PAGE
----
By definition, misogyny is the hatred against women and patriarchy is the system where women are oppressed by men. That is why feminism as a social and political movement involves women organising together to fight for their common goals. Are there other forms of oppression? Of course. The author mentions some of them, including poverty, racism, homophobia. Here is where it is crucial to understand what intersectionality really means. It means that feminism must fight for poor women, women of colour, and lesbians. It means that there is a way to take into account other forms of oppression while at the same time pursuing the main political goal of women’s liberation. It means that one single movement cannot fight for everyone, and women deserve to prioritise their needs as the oppressed sex class in their own autonomous movement away from the influence of men. If one is concerned about the men who face the same sort of oppression, they would be happy to know about the existence of worker’s movements, black liberation movements, and gay liberation movements- all of which already deal with forms of oppression such as poverty, racism, and homophobia, and somehow don’t have to attend to demands of solving the problem of patriarchy all on their own.

But this dilution of the political goals of the feminist movement, and its rebranding as a lifestyle, an identity, a personality trait- it arises from the very neoliberal forces that lead to its commercialisation. How would one sell ‘feminism’ if everyone knew how threatening it is to the men in power? How would one sell ‘feminist’ t-shirts, lipsticks, and mascaras, if everyone knew that a movement for women’s liberation first and foremost rejects feminine beauty ideals? Of course, feminism is more than just a laptop sticker. But it is also more than some vague moral notion of ‘standing up for what’s right’. It is time we stop seeing a ‘focus on women’ as too narrow, too little, or too old fashioned, and start recognising in clear terms that this movement is and always has been for women’s liberation from gender, misogyny, and male domination in all forms- and that this, for us, will always be enough.

[Image source: Collegiate Times]

Legal Bias against Abused Women

In 2004, in Nashville, Cyntoia Brown, a 16 year old girl, had sex with a 43 year old man, killed him, stole two of his handguns, took 150 dollars, and fled in his truck. In a seven page letter that was sent to Governor Bill Haslam, Charles Robinson, a homicide detective at the Metropolitan Nashville Police, wrote that there is no justification for this murder, with the sole motivation being robbery. In 2006, Cyntoia’s prosecutors called this a slam dunk case of prostitution, robbery, and murder, and she was given a life sentence. However, what Robinson, the prosecutors, and other mainstream media failed to see was that Cyntoia was also a sex trafficking victim, who had been raped and exploited, was afraid for her life, and was trying to defend herself from from her rapist as well as her pimp. Despite her age, circumstance, and exploitation, she was found culpable and unable to escape the legal bias that prevails against women. However, Cyntoia Brown’s case in Nashville is not an exceptional one. In a world where law proves to be regularly insensitive towards violence against women, being a female victim and a survivor of abuse hardly ever leads to justice.  

In 2015, a national survey on ‘sexual violence, domestic violence, and policing’ was conducted by the American Civil Liberties Union, which collected over 900 responses from advocates, attorneys and organizations who work with sexual violence survivors. The findings of this study depicted that the intention of the criminal justice system did not align with that of the survivors. Many showed reluctance in lodging complaints as they believed that it would lead to the women “losing control over the process” and hence higher rate of trauma. This feeling of “losing control” is not only due to lengthy and complicated procedures associated with legal practices, but also due to the identified inaction, biases, and hostility against female survivors who were seeking criminal justice. 88% felt that the police (who is the first point person to initiate a legal procedure) either does not believe the survivors or blames them for the violence. Further, 80% felt that this hostility often increases with marginalised women who seek help against sexual abuse. It was also found that a strong bias exists against prostituted women who have been abused in the past.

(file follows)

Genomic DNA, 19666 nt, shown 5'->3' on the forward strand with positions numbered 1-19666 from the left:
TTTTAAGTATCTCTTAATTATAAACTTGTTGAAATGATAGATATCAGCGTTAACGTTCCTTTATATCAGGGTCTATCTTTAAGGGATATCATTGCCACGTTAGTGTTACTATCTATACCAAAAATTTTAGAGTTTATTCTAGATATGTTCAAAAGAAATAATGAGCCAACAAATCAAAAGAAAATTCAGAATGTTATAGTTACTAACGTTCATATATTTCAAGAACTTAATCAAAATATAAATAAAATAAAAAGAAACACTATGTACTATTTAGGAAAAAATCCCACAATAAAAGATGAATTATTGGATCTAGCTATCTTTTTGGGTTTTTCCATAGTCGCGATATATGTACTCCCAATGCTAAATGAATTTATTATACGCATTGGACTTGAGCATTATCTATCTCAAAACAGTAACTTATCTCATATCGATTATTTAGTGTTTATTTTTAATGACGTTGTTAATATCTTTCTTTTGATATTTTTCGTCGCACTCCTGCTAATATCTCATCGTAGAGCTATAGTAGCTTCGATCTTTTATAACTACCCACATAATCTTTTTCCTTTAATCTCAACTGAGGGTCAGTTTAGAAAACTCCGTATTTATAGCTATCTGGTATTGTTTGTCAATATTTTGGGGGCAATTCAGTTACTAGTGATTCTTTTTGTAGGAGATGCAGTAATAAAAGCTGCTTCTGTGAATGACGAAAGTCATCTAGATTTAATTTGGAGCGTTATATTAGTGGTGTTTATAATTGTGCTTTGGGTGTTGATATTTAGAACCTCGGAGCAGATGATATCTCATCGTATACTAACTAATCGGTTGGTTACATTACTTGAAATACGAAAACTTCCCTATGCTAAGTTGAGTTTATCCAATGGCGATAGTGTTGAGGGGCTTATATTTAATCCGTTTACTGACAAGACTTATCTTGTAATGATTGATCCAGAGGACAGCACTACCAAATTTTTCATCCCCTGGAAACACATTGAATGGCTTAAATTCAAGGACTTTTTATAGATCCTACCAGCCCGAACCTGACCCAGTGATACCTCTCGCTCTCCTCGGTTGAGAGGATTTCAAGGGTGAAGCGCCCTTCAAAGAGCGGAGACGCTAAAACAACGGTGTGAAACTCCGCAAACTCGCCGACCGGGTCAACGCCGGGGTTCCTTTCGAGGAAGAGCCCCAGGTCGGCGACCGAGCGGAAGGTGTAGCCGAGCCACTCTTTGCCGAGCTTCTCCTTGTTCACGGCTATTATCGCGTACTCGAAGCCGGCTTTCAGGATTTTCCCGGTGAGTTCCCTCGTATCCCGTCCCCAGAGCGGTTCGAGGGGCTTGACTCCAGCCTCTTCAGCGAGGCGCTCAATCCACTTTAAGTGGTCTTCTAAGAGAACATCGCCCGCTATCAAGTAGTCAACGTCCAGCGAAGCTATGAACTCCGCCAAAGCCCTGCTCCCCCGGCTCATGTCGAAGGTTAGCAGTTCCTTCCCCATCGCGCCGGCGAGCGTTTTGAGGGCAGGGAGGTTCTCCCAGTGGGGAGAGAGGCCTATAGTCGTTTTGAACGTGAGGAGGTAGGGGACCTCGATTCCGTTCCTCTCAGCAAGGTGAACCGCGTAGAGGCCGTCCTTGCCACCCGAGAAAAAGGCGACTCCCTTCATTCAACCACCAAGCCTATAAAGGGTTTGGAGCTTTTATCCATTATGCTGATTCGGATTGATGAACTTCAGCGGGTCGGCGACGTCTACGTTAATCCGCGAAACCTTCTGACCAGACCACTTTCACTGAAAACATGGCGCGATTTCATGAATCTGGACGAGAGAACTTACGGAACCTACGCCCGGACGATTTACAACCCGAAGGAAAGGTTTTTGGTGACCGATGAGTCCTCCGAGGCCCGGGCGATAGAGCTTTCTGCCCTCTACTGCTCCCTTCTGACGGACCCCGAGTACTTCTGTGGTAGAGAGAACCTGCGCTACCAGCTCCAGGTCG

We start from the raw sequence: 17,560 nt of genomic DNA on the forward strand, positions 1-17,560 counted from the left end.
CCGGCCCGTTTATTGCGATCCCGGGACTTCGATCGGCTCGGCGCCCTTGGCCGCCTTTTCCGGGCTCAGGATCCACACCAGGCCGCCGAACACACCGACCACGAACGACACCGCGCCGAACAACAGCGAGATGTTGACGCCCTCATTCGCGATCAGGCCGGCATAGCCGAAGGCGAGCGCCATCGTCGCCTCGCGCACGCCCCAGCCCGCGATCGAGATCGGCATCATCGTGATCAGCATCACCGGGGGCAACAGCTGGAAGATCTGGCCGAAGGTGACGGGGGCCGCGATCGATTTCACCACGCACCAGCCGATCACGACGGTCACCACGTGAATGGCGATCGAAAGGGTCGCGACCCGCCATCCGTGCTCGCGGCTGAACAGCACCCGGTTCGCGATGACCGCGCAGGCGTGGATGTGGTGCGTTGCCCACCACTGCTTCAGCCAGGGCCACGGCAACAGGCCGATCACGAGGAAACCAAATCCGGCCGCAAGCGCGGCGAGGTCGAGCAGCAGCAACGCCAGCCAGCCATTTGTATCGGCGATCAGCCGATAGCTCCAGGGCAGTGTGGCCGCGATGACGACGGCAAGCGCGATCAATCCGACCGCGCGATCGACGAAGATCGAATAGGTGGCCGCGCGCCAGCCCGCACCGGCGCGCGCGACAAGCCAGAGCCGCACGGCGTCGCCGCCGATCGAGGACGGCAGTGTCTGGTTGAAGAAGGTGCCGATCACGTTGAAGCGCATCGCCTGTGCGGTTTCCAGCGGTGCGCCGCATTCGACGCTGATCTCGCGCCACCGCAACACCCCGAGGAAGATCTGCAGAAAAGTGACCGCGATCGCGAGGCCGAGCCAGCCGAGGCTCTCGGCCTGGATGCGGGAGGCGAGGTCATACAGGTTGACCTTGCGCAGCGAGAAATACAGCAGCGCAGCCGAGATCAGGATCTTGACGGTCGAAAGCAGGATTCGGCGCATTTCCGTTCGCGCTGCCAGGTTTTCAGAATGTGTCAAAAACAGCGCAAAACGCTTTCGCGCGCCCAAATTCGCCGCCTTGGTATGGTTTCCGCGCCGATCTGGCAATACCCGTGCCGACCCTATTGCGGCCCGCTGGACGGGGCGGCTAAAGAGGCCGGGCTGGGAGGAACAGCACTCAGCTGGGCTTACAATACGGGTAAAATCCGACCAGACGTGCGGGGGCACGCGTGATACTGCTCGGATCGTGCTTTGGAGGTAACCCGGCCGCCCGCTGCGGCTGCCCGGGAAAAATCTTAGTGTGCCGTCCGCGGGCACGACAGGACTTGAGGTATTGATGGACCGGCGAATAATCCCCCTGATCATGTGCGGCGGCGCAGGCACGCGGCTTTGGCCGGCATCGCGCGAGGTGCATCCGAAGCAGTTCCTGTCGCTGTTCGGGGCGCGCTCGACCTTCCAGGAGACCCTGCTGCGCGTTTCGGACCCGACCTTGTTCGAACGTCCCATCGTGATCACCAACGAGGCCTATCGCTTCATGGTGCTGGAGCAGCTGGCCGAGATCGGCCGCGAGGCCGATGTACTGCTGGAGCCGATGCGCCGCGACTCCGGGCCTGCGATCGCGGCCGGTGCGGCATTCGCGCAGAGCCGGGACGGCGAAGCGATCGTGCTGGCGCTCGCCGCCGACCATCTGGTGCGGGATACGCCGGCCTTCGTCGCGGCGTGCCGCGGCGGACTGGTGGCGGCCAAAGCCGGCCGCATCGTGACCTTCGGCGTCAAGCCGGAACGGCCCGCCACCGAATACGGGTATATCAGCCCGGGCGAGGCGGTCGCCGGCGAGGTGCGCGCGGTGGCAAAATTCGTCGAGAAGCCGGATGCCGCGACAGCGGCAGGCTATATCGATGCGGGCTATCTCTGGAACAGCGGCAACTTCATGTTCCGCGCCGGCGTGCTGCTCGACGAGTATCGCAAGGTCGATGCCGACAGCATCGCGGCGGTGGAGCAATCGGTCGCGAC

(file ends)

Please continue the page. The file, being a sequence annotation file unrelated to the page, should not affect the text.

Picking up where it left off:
Another study by the Michigan Women’s Justice and Clemency Project looked at convictions and sentences in Oakland, revealing discrimination against victims of domestic violence, who had a higher conviction rate of 78%, as well as longer sentences than people with criminal records. While a woman who committed murder would expect 10-30 years of prison time, a victim of domestic violence expects a life sentence. A similar study by ACLU documented the average prison sentence for women and men who have killed their partners. It was found that there existed a wide gender gap in convicting men and women for the same crime. Men were sentenced for 2-6 years for killing their female partner, where as women were sentenced for 15 years for killing their male partner. In addition to this, statistics cited by the Women’s March showed that 70-80% women who are sentenced for killing their partner state self defence as a factor. If women who are in prison for such a wide range of crimes ranging from prostitution to murder come from abusive backgrounds such as domestic violence, physical violence, and emotional abuse, it leads us to an urgent question: how many women are in prison for a crime that’s related to a history of abuse? Some people would argue probably most of them.